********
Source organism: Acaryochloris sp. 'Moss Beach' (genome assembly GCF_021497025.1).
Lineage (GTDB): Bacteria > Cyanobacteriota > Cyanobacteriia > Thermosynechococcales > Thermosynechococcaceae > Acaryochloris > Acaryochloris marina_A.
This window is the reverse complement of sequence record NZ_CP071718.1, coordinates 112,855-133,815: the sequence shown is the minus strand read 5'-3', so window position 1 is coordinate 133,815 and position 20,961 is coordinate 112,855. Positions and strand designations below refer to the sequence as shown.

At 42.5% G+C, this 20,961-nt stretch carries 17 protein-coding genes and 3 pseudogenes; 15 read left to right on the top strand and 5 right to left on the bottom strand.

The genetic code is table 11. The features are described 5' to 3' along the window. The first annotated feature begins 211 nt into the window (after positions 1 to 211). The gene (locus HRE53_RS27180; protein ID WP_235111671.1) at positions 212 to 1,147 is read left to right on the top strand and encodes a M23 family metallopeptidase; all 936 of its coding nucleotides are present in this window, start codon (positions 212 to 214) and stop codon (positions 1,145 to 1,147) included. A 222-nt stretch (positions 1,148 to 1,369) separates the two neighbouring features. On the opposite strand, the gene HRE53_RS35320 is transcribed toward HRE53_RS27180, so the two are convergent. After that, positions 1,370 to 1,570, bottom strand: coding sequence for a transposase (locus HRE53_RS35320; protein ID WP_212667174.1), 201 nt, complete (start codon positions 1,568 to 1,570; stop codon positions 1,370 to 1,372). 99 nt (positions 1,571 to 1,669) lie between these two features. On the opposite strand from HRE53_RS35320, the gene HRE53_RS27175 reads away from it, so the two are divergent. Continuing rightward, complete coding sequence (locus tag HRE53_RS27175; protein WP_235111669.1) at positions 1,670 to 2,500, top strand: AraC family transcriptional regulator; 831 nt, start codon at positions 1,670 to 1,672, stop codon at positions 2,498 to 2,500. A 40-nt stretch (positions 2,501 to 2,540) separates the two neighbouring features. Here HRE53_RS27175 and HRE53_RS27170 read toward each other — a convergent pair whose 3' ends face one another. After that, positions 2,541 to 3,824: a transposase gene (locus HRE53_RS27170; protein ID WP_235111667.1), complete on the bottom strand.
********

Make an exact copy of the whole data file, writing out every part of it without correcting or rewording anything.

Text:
Source organism: Acaryochloris sp. 'Moss Beach' (genome assembly GCF_021497025.1).
Lineage (GTDB): Bacteria > Cyanobacteriota > Cyanobacteriia > Thermosynechococcales > Thermosynechococcaceae > Acaryochloris > Acaryochloris marina_A.
This window is the reverse complement of sequence record NZ_CP071718.1, coordinates 112,855-133,815: the sequence shown is the minus strand read 5'-3', so window position 1 is coordinate 133,815 and position 20,961 is coordinate 112,855. Positions and strand designations below refer to the sequence as shown.

At 42.5% G+C, this 20,961-nt stretch carries 17 protein-coding genes and 3 pseudogenes; 15 read left to right on the top strand and 5 right to left on the bottom strand.

The genetic code is table 11. The features are described 5' to 3' along the window. The first annotated feature begins 211 nt into the window (after positions 1 to 211). The gene (locus HRE53_RS27180; protein ID WP_235111671.1) at positions 212 to 1,147 is read left to right on the top strand and encodes a M23 family metallopeptidase; all 936 of its coding nucleotides are present in this window, start codon (positions 212 to 214) and stop codon (positions 1,145 to 1,147) included. A 222-nt stretch (positions 1,148 to 1,369) separates the two neighbouring features. On the opposite strand, the gene HRE53_RS35320 is transcribed toward HRE53_RS27180, so the two are convergent. After that, positions 1,370 to 1,570, bottom strand: coding sequence for a transposase (locus HRE53_RS35320; protein ID WP_212667174.1), 201 nt, complete (start codon positions 1,568 to 1,570; stop codon positions 1,370 to 1,372). 99 nt (positions 1,571 to 1,669) lie between these two features. On the opposite strand from HRE53_RS35320, the gene HRE53_RS27175 reads away from it, so the two are divergent. Continuing rightward, complete coding sequence (locus tag HRE53_RS27175; protein WP_235111669.1) at positions 1,670 to 2,500, top strand: AraC family transcriptional regulator; 831 nt, start codon at positions 1,670 to 1,672, stop codon at positions 2,498 to 2,500. A 40-nt stretch (positions 2,501 to 2,540) separates the two neighbouring features. Here HRE53_RS27175 and HRE53_RS27170 read toward each other — a convergent pair whose 3' ends face one another. After that, positions 2,541 to 3,824: a transposase gene (locus HRE53_RS27170; protein ID WP_235111667.1), complete on the bottom strand.